Big-picture questions. Though the two tests now cover almost all the same material, ACT English has one type of question that the new SAT Writing does not have: main idea questions. Both tests ask questions like "what is the purpose of this passage?" on the reading section, but only the ACT includes them on the English section as well.






SAT Math is the section of the SAT that remains the most similar structurally, but there were some pretty big changes in terms of content. Like the ACT Math section, SAT Math now includes some more advanced math topics like trigonometry and complex numbers, though there are only a few questions on these concepts.

New SAT Math questions are also be closer to ACT Math questions in style: they are more straightforward and test the kinds of math that you're learning in school rather than obscure topics like remainders.


Time Calculator: 55 min
No Calculator: 25 min
60 min
# of questions Calculator: 38 questions
No Calculator: 20 questions
60 questions
Topics Heart of Algebra — 33%
Problem Solving and Data Analysis — 28%
Passport to Advanced Math — 29%
Additional Topics in Math — 10%
Pre-algebra — 20-25%
Elementary algebra — 15-20%
Intermediate algebra — 15-20%
Coordinate geometry — 15-20%
Plane geometry — 20-25%
Trigonometry — 5-10%



Redesigned SAT Math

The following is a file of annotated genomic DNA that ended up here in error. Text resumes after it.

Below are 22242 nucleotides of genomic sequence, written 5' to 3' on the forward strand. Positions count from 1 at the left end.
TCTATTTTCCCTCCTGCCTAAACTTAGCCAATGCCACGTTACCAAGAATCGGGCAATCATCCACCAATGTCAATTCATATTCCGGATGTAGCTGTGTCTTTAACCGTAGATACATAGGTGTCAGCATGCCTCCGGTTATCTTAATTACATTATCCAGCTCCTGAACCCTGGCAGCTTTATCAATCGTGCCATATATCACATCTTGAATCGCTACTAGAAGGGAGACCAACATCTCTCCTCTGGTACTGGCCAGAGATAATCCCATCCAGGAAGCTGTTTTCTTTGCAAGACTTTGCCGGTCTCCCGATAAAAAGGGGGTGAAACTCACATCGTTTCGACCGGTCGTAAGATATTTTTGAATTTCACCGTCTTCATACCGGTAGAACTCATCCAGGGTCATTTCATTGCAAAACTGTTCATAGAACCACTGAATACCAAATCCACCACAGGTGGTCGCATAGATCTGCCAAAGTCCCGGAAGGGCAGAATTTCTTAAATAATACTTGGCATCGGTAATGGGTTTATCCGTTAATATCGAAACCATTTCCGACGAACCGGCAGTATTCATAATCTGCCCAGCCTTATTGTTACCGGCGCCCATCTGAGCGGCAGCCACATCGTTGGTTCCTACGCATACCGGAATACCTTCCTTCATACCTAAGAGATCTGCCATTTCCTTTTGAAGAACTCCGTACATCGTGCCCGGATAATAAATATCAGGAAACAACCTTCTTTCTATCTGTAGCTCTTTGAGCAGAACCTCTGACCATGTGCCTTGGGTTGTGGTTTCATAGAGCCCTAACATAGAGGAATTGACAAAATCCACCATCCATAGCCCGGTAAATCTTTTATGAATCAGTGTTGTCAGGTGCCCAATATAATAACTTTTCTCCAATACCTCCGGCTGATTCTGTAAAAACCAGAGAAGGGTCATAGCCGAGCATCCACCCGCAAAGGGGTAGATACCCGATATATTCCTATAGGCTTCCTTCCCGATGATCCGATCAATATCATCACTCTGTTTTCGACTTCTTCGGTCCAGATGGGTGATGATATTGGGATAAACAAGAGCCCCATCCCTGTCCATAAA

The changes to SAT Math were designed to make it more similar to the tests you take in math class, meaning you're asked harder questions in a more straightforward way.

Divided into a calculator section and a no calculator section. Math on the new SAT is split over two sections, one for which you are allowed to use your calculator and one for which you aren't. Don't worry about the no-calculator section too much though, as it will only require basic calculations that you can easily do in your head.

Heavily focused on algebra. As I mentioned above, one of the goals of the new SAT is to make it more similar to what you do in school and what you'll need for college. One part of this realignment was shifting the focus of the test towards algebra. 61% of the questions deal with algebra topics, including manipulating equations and expressions, writing equations to solve word problems, solving quadratics, and working with formulas.

More data analysis. The proportion of questions focused on data analysis has also increased. Almost a third of the questions on the test deal with manipulating ratios and percents and understanding graphs and charts. 

Very little geometry. With so much of the new SAT Math section devoted to algebra and data analysis, there is very little room for geometry. In fact, only 6 questions per test ask about geometry and trigonometry, though the test still provides most of the common formulas you'll need.

Still has grid-ins. Like the previous version of the SAT, the redesigned Math section includes 13 Student-Produced Response questions, commonly known as grid-ins


ACT Math